A Statistical Multiprobe Model for Analyzing Cis and Trans Genes in Genetical Genomics Experiments with Short-Oligonucleotide Arrays
Alberts, Rudi, Terpstra, Peter, Bystrykh, Leonid V., de Haan, Gerald, Jansen, Ritsert C., Genetics
Short-oligonucleotide arrays typically contain multiple probes per gene. In genetical genomics applications a statistical model for the individual probe signals can help in separating "true" differential mRNA expression from "ghost" effects caused by polymorphisms, misdesigned probes, and batch effects. It can also help in detecting alternative splicing, start, or termination.
IN a genetical genomics experiment, a panel of 30 genetically different recombinant inbred mice was derived from a cross between parental strains C57BL/6 (B6) and DBA/2 (D2) QANSEN and NAP 2001; BYSTRYKH et al. 2005). These 30 mice were profiled with Affymetrix MG-U74Av2 arrays, using RNA isolated from hematopoietic stem cells and 12,422 probe sets. The observed array data were background corrected and quantile normalized (BOLSTAD et al 2003; GAUTIER et al 2004). Although various methods have been developed to compute a single expression value per probe set for further data analysis (e.g., ZHANG et al. 2003; Wu and IRIZARRY 2004; MANLY et al 2005), we here develop an alternative statistical method to more fully exploit the information contained in the individual probe signals.
Differential expression for a given gene can result from irons-regulation by other genes or from a's-regulation due to variation in the region of the gene itself (altering functional motifs in the promoter region, changing the stability of the mRNA, or modifying the gene product in such away that the feedback loop is shifted; JANSEN and NAP 2004). In either case signal differences are supposed to be rather stable across probes (Figure IA). The differences may, however, also change from one probe to another, due to known or unknown single-nucleotide polymorphisms (SNPs) or microdeletions between mRNA transcripts of different samples (Figure IB; see also Doss et al 2005), due to misdesigned probes (the majority of probe sets in Figure 1 are sequence verified; see also MECHAM et al. 2004) or due to other known or unknown factors (e.g., alternative transcription). In such cases computing a single expression value per probe set, as in the current methods, leads to a loss of biologically relevant information. This will also hold for future alternative transcription/splicing arrays with probes located in different exons and not in the last exon or 3'-untranslated region only, as in the MG-U74Av2 array used in our experiment (SHAROV et al. 2005). When the differences in signal between probes match with information in alternative splicing databases, they indicate that alternative transcription/splicing is the cause, and not an SNP.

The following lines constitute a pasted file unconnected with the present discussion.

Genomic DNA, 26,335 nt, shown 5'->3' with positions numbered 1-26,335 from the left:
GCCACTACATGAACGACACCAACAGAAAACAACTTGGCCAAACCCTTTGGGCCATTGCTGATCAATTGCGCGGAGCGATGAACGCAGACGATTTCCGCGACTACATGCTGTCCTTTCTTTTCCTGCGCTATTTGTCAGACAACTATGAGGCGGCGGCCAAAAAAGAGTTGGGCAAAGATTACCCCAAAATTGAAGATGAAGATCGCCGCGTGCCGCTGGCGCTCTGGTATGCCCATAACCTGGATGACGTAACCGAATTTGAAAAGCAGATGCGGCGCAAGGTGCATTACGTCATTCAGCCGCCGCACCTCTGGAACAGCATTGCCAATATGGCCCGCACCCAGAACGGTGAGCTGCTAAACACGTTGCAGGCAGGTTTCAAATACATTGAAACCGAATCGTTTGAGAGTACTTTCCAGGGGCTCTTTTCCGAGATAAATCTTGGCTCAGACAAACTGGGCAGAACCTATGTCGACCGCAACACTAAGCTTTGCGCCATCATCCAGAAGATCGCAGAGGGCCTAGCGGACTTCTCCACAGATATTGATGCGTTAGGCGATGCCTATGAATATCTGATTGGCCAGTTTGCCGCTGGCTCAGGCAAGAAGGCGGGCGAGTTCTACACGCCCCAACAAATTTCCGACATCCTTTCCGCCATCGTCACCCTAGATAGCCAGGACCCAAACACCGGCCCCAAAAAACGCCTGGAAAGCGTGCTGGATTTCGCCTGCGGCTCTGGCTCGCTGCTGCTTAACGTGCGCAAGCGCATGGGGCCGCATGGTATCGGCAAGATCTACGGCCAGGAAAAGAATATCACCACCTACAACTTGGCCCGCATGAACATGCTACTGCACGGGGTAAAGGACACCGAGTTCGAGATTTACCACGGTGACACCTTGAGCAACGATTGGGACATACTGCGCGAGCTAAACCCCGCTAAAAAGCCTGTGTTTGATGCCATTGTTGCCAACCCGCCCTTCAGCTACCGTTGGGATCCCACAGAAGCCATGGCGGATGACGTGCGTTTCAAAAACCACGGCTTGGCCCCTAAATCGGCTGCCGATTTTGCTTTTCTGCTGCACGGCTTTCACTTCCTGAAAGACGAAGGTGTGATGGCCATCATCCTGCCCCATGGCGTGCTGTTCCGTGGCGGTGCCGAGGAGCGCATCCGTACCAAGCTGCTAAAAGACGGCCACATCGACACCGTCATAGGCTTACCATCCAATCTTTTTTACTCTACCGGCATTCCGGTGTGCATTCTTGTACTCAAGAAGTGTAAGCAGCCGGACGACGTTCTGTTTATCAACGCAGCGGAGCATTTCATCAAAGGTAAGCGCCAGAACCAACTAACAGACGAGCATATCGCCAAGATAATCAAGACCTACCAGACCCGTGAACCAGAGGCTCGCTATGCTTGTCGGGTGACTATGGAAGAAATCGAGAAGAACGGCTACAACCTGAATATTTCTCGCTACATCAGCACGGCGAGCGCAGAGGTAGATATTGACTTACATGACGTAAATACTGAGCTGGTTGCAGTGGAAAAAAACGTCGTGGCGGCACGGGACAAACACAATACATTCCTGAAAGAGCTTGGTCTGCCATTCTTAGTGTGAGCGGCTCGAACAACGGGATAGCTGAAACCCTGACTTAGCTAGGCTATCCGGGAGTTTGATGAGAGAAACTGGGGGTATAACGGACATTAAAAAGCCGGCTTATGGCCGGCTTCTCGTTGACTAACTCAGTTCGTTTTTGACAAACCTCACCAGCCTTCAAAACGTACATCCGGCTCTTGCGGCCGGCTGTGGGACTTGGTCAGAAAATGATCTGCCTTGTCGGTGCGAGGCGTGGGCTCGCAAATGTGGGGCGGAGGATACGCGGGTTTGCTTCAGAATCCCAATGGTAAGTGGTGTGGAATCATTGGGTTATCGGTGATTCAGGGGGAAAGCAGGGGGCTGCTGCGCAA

Genes colocalizing within 20 Mb of their QTL are termed here cis genes, and genes mapping elsewhere are termed trans genes. The cis genes show many more probe-specific QTL effects than the trans genes do (Figure 1, C and D). It is expected that probe sets carrying the more influential polymorphisms between probe and transcript will be picked up as as-acting with probespecific QTL effects. Indeed 10 as-acting genes carry currently known SNPs in one or more of their probes and the directions of the probe-specific QTL effects are in agreement with the SNPs; i.e., the mouse allele perfectly matching the probes on the array has the higher signal (allowing us to use the array for genotyping as well; see also JANSEN and NAP 2001; ROSTOKS et al. 2005). Further lab research (e.g., sequencing of the D2 strain) will make clear how many of the as-acting genes are caused by SNPs, alternative transcription, or other (hidden) factors.
Our analysis separates probe sets that are "consistently" cis across probes from those that are more "probe-specific" cis and should be investigated in more detail in silica or in the lab. Figure 1C shows that P-values for probe-by-QTL interaction can be very extreme. At the one hand probe-specific QTL effects can be large relative to e,j (and thus statistically significant), at the other hand they can still be small relative to the average QTL effect (and thus biologically not really relevant). …